When I tell people I live in Washington, D.C., a common reply is, "I'm sorry to hear that." When a former D.C. paramedic discovered which neighborhood I live in, he didn't bother with condolences, he just told me I was "crazy." Friends responding to my Christmas letter about my experiences in the city wrote back words of comfort. All this has me wondering: Is a decision to live in the city cause for sympathy these days?
Indeed, violence rears its ugly head often on these streets, usually under cover of darkness, and that's what people hear about. And yet neighbors persist in greeting one another, quietly fighting back the fear behind the headlines. Vulnerability and grace walk hand in hand.
Why do I live in the city? Am I just "asking for trouble," as some say? Can I talk about my everyday experiences without promoting the very fear and judgment I seek to dispel?
I live in the city to be a witness against violence and injustice, and to experience firsthand its human and structural dynamics. As a result, diminished dignity and the pressures of poverty are not merely concepts to me. When I stand in long lines at the few grocery stores, where prices are higher than in the suburbs and the food is lower quality, I understand demoralization; when I allow encounters with human tragedy to become part of my prayer life, rather than denying they exist, I understand the paradox of faith as my trust in God deepens. Meanwhile, I have the opportunity to share the satisfaction of organized neighbors who finally closed the crack house around the corner, and I am challenged when one of them offers assistance to those displaced-the same people who had kept him up nights for so long.
I've adopted some protections, or compromises, to minimize the real risks in my neighborhood. I don't live alone, I own a car, I walk at night only in groups, and, most important, I know my neighbors. On days when I'm feeling particularly vulnerable to street harassment, I avoid walking. If I have to park a few blocks away from home late at night, I wake up my housemate to walk with me. If requested, I call friends and family who live elsewhere to let them know I've arrived safely.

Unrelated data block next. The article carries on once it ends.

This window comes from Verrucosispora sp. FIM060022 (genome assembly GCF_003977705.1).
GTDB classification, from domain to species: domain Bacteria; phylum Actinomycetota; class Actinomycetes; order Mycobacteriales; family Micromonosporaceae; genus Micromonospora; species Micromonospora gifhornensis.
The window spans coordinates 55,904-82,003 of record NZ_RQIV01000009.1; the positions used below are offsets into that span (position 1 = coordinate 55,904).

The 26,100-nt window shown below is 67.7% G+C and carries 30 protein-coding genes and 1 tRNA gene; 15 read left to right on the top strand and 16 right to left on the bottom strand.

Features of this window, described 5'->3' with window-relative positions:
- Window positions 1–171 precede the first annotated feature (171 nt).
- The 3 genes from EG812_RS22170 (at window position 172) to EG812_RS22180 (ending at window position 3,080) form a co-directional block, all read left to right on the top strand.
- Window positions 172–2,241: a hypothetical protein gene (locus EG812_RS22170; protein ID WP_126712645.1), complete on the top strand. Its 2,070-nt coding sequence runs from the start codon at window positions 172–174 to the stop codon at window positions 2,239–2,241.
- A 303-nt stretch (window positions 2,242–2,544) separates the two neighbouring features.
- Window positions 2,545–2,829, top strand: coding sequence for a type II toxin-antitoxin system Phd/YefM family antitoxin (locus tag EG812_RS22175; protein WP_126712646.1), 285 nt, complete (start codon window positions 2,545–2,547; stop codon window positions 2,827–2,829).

At the same time, I take steps to fight my fears, maintain my independence, and enjoy the benefits of city life. I know the stakes of this balance are high. I've watched friends as they try to overcome the violation of being robbed, assaulted, or having their home burglarized. Some do and stay-some don't and move away.
Community and faith are my anchors here. When one of our members was mugged just a few hundred feet ahead of a group of us walking home from a meeting (at which the topic was how we can respond to violence in our neighborhood!), we immediately employed the ideas just spoken: We yelled at the guys who committed the crime, chasing them off our block; we put up fliers announcing that a mugging had occurred; and we became a little more determined and prayerful.
I live in the city by choice and calling. Everyday there are compromises and blessings, but I focus on the latter-the crossing guards who make children their priority every morning and afternoon, the guys hanging out on the corner who notice if I haven't been by lately, the diversity of residents living side by side in just one block.
These are the things that sustain me. Sympathy is not required.
Karen Lattea was managing editor of Sojourners when this article appeared.